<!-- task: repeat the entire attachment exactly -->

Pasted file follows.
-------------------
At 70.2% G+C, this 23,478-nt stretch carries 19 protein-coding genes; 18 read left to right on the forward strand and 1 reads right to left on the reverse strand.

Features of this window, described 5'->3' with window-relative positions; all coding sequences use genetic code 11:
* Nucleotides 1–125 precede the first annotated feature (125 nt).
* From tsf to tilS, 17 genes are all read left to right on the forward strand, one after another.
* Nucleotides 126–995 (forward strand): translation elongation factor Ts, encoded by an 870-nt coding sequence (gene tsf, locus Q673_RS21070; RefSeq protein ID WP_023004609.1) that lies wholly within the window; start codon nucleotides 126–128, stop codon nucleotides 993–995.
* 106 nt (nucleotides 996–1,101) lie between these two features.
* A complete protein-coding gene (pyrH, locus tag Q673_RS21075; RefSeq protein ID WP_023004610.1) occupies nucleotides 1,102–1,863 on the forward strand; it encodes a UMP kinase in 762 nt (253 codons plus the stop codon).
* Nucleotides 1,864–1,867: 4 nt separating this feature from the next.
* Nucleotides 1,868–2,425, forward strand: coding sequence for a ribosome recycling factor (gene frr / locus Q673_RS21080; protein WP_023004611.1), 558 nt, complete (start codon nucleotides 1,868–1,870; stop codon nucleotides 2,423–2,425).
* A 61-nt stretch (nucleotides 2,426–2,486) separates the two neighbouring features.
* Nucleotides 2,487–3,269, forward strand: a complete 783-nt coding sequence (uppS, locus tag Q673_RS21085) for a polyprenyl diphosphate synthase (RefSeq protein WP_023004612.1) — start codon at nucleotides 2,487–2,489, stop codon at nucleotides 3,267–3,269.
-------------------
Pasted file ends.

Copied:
At 70.2% G+C, this 23,478-nt stretch carries 19 protein-coding genes; 18 read left to right on the forward strand and 1 reads right to left on the reverse strand.

Features of this window, described 5'->3' with window-relative positions; all coding sequences use genetic code 11:
* Nucleotides 1–125 precede the first annotated feature (125 nt).
* From tsf to tilS, 17 genes are all read left to right on the forward strand, one after another.
* Nucleotides 126–995 (forward strand): translation elongation factor Ts, encoded by an 870-nt coding sequence (gene tsf, locus Q673_RS21070; RefSeq protein ID WP_023004609.1) that lies wholly within the window; start codon nucleotides 126–128, stop codon nucleotides 993–995.
* 106 nt (nucleotides 996–1,101) lie between these two features.
* A complete protein-coding gene (pyrH, locus tag Q673_RS21075; RefSeq protein ID WP_023004610.1) occupies nucleotides 1,102–1,863 on the forward strand; it encodes a UMP kinase in 762 nt (253 codons plus the stop codon).
* Nucleotides 1,864–1,867: 4 nt separating this feature from the next.
* Nucleotides 1,868–2,425, forward strand: coding sequence for a ribosome recycling factor (gene frr / locus Q673_RS21080; protein WP_023004611.1), 558 nt, complete (start codon nucleotides 1,868–1,870; stop codon nucleotides 2,423–2,425).
* A 61-nt stretch (nucleotides 2,426–2,486) separates the two neighbouring features.
* Nucleotides 2,487–3,269, forward strand: a complete 783-nt coding sequence (uppS, locus tag Q673_RS21085) for a polyprenyl diphosphate synthase (RefSeq protein WP_023004612.1) — start codon at nucleotides 2,487–2,489, stop codon at nucleotides 3,267–3,269.